Memorial student Bethany Downer launches shoe donation program
A university student with a dream of going to space is first aiming to take care of her own planet. Bethany Downer recently launched One Step Shoe Recycling, a non-profit organization that will collect used shoes around St. John’s and donate them to people in need.
Bethany Downer, a 20-year-old Memorial University student, has started the One Step Shoe Recycling program. — Submitted photo
“Essentially, the goal of the project is to develop the idea of sustainable consumerism, which is not something we hear on a day-to-day basis,” said Downer, a 20-year-old geography and english student at Memorial University.
“It means that upon buying something new, I want to develop the idea that it needs to replace something else.
“I said, OK, well what object do we need most that we don’t always find, and I was stuck on this thought for several weeks until I realized that my family has several bins of shoes in our garage and they’ve been sitting there for years,” said Downer.
“We don’t donate them. We don’t know whether to throw them out, or whether we’ll use them again. It’s something that everybody has, but doesn’t always have a useful outlet to put them towards.”
In the fall, One Step will place shoe-donation bins in numerous stores around the St. John’s metro area. The organization is also co-ordinating designated shoe drop-off days for local schools.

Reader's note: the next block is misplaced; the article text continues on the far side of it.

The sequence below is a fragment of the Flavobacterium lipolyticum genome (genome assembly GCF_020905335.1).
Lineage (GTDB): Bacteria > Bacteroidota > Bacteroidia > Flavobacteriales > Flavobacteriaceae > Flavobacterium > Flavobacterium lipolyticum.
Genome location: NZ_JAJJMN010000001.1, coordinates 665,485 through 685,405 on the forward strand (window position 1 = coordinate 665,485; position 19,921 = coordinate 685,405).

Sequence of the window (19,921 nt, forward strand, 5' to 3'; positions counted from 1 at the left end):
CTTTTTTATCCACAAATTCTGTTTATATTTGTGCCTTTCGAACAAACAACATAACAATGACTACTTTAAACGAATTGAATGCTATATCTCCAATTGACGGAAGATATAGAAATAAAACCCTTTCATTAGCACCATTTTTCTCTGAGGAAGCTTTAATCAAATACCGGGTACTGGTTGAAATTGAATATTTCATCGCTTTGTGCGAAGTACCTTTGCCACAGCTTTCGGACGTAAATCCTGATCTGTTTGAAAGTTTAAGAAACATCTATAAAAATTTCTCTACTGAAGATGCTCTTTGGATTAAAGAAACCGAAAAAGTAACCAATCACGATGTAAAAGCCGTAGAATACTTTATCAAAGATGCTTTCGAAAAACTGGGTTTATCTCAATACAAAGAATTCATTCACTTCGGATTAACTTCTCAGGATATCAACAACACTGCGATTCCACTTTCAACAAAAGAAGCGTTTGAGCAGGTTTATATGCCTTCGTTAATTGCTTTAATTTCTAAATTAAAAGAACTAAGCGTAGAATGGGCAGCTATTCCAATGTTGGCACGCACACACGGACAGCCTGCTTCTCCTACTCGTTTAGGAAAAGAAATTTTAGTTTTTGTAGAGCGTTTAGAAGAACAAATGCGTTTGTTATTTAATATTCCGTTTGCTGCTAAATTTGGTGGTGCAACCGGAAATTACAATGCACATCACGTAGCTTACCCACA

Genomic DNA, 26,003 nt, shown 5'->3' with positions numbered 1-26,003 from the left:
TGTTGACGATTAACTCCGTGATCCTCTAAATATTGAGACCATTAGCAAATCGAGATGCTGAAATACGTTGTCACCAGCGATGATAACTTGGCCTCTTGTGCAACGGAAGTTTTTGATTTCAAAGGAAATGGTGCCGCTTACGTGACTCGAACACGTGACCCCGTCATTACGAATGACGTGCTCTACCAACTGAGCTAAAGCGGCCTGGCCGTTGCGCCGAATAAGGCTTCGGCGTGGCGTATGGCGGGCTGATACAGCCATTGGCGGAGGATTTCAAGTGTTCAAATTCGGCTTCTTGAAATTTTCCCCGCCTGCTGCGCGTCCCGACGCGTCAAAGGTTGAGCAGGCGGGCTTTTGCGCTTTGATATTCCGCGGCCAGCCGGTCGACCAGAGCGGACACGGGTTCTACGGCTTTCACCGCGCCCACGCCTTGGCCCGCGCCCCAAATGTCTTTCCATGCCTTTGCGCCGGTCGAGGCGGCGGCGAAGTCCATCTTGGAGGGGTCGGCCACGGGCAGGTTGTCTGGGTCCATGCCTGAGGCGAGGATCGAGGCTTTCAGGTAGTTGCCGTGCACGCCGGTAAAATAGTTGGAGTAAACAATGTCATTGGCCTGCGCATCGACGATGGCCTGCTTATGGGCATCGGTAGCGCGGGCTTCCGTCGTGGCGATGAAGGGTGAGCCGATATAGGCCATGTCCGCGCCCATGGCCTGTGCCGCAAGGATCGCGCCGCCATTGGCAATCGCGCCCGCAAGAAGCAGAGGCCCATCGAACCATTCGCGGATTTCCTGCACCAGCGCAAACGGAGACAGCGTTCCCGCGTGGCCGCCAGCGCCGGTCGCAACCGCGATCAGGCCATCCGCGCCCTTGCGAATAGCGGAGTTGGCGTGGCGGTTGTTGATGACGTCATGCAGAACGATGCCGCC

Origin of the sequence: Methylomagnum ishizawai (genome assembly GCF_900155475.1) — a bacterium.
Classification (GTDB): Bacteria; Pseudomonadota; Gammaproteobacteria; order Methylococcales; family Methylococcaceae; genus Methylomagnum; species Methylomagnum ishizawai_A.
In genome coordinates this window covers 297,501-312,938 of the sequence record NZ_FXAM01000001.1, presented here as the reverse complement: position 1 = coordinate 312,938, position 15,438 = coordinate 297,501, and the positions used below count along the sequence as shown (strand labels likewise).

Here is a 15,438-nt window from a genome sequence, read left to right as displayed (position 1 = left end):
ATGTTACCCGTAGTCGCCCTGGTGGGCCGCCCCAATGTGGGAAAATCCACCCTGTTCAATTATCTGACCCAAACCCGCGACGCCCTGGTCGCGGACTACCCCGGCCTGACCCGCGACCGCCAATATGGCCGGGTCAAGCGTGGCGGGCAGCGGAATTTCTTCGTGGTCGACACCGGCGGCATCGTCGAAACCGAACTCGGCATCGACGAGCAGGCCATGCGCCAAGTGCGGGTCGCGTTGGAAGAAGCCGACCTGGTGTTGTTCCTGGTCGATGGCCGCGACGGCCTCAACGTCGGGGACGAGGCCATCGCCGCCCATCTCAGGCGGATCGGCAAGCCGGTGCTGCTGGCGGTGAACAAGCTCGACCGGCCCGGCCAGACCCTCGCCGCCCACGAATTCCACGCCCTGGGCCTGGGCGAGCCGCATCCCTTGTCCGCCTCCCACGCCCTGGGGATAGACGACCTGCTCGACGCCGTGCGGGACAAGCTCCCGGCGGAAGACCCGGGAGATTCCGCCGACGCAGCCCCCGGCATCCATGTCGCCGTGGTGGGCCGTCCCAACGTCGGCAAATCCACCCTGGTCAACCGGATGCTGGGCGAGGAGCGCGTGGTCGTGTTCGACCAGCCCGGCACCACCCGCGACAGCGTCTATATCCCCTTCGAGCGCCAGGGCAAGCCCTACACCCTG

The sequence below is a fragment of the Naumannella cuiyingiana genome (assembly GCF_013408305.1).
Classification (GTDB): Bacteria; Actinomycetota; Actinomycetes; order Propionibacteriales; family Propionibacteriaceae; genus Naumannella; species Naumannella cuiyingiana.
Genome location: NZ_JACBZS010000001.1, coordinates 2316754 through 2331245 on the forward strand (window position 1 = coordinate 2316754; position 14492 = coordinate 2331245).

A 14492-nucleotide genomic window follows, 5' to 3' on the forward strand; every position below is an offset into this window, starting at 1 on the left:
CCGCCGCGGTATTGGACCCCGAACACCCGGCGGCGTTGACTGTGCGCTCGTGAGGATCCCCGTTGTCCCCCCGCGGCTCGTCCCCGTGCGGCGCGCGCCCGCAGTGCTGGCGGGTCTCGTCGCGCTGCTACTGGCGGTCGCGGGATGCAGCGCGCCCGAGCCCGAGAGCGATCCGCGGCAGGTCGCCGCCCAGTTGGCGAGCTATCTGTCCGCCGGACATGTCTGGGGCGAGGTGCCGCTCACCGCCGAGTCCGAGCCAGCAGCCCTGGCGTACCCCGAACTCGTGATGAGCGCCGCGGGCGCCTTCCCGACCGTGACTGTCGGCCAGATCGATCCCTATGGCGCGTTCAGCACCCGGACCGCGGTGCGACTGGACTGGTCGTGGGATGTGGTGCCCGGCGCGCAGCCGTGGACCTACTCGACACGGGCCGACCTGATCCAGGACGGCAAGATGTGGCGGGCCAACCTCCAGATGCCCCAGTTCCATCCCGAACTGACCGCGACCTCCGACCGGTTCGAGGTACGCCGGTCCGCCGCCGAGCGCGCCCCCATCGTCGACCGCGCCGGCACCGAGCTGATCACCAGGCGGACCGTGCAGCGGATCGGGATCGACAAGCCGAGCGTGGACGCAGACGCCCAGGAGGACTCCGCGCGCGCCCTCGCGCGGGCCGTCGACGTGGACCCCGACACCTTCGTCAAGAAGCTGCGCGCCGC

“This could be anything from flip-flops to running shoes to winter boots,” said Downer. “If you can wear them one more time, I say that someone else could as well.”
Downer has always aspired to be an astronaut, and dreams of one day working at the Canadian Space Agency.
She says she was inspired to start this project after attending a youth sustainability conference in May, where she spoke with astronaut Chris Hadfield.
“I knew since I was a young kid that I always wanted to go to space, and I guess that dream never faded like it does for most people,” she said.
“As much as I’m very interested in exploring other planets, I’m also very interested in taking care of the one that we’re on.”
Downer says she will look at what range of donations the project receives before deciding which charities should be beneficiaries of the program.
While she says her top priority is to ensure shoes are donated locally, Downer is thinking globally as well.
One Step has partnered with Running Free Canada, and in 2015, will travel to Haiti with the organization to bring shoes to those in need.
Although Downer started the project on her own, she is always looking for volunteers to help with pick-up and delivery.
She says if people have shoes to donate now, they can email firstname.lastname@example.org to arrange a pickup date.
More information can be found at www.onestepshoerecycling.org/.